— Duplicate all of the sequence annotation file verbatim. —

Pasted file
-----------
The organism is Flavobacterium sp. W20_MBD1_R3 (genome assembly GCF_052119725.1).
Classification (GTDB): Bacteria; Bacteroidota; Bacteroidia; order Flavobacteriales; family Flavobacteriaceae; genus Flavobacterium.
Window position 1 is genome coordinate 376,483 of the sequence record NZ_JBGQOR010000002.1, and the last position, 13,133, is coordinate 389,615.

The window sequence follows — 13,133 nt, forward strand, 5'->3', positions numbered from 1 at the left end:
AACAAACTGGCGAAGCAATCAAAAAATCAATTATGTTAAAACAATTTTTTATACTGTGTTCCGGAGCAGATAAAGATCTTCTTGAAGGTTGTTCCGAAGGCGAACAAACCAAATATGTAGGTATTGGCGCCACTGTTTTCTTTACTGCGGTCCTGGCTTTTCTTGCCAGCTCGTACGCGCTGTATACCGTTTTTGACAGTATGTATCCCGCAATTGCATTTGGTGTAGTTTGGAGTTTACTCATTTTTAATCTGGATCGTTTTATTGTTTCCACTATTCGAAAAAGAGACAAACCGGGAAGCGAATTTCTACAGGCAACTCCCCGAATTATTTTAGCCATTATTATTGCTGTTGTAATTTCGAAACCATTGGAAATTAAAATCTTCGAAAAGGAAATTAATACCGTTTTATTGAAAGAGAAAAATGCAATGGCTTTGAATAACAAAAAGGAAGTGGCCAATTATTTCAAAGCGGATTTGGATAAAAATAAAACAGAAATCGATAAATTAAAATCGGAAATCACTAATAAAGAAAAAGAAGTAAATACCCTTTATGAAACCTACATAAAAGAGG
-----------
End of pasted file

The organism is Flavobacterium sp. W20_MBD1_R3 (genome assembly GCF_052119725.1).
Classification (GTDB): Bacteria; Bacteroidota; Bacteroidia; order Flavobacteriales; family Flavobacteriaceae; genus Flavobacterium.
Window position 1 is genome coordinate 376,483 of the sequence record NZ_JBGQOR010000002.1, and the last position, 13,133, is coordinate 389,615.

The window sequence follows — 13,133 nt, forward strand, 5'->3', positions numbered from 1 at the left end:
AACAAACTGGCGAAGCAATCAAAAAATCAATTATGTTAAAACAATTTTTTATACTGTGTTCCGGAGCAGATAAAGATCTTCTTGAAGGTTGTTCCGAAGGCGAACAAACCAAATATGTAGGTATTGGCGCCACTGTTTTCTTTACTGCGGTCCTGGCTTTTCTTGCCAGCTCGTACGCGCTGTATACCGTTTTTGACAGTATGTATCCCGCAATTGCATTTGGTGTAGTTTGGAGTTTACTCATTTTTAATCTGGATCGTTTTATTGTTTCCACTATTCGAAAAAGAGACAAACCGGGAAGCGAATTTCTACAGGCAACTCCCCGAATTATTTTAGCCATTATTATTGCTGTTGTAATTTCGAAACCATTGGAAATTAAAATCTTCGAAAAGGAAATTAATACCGTTTTATTGAAAGAGAAAAATGCAATGGCTTTGAATAACAAAAAGGAAGTGGCCAATTATTTCAAAGCGGATTTGGATAAAAATAAAACAGAAATCGATAAATTAAAATCGGAAATCACTAATAAAGAAAAAGAAGTAAATACCCTTTATGAAACCTACATAAAAGAGG